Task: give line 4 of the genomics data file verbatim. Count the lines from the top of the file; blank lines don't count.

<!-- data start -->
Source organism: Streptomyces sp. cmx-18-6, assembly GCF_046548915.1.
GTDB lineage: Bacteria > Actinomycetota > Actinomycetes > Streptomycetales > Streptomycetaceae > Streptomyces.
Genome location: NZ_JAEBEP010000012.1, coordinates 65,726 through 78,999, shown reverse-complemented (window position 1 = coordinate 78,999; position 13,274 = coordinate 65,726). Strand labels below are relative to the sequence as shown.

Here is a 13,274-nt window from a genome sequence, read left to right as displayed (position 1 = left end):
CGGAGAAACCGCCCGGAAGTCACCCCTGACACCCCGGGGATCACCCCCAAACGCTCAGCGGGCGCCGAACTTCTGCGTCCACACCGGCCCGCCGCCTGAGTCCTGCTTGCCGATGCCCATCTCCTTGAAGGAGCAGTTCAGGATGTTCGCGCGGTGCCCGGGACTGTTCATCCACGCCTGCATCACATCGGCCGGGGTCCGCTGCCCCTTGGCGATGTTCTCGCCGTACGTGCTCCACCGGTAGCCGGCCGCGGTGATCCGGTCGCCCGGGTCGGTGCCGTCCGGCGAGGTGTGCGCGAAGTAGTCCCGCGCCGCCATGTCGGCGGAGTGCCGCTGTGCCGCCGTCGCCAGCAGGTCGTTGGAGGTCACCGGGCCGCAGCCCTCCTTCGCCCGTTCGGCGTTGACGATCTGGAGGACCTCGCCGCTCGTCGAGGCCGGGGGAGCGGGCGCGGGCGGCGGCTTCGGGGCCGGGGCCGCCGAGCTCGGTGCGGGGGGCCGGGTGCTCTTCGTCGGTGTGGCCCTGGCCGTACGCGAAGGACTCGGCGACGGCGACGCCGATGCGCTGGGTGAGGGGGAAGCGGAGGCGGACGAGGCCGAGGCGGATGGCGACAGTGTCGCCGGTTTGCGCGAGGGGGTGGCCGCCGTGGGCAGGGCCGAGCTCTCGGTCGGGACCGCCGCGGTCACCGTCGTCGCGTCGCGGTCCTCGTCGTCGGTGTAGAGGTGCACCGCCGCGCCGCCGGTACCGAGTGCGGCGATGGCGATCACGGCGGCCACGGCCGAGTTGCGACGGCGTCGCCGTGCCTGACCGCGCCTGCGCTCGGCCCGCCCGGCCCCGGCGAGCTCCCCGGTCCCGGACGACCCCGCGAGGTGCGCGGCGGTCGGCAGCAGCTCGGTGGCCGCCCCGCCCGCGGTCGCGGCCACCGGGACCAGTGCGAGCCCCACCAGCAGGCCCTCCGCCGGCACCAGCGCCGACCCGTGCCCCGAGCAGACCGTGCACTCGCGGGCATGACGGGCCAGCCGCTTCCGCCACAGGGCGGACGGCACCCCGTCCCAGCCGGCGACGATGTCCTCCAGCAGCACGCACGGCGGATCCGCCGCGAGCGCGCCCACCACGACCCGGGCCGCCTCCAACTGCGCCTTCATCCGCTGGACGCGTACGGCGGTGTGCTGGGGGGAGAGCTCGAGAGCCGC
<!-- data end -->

Here is a 13,274-nt window from a genome sequence, read left to right as displayed (position 1 = left end):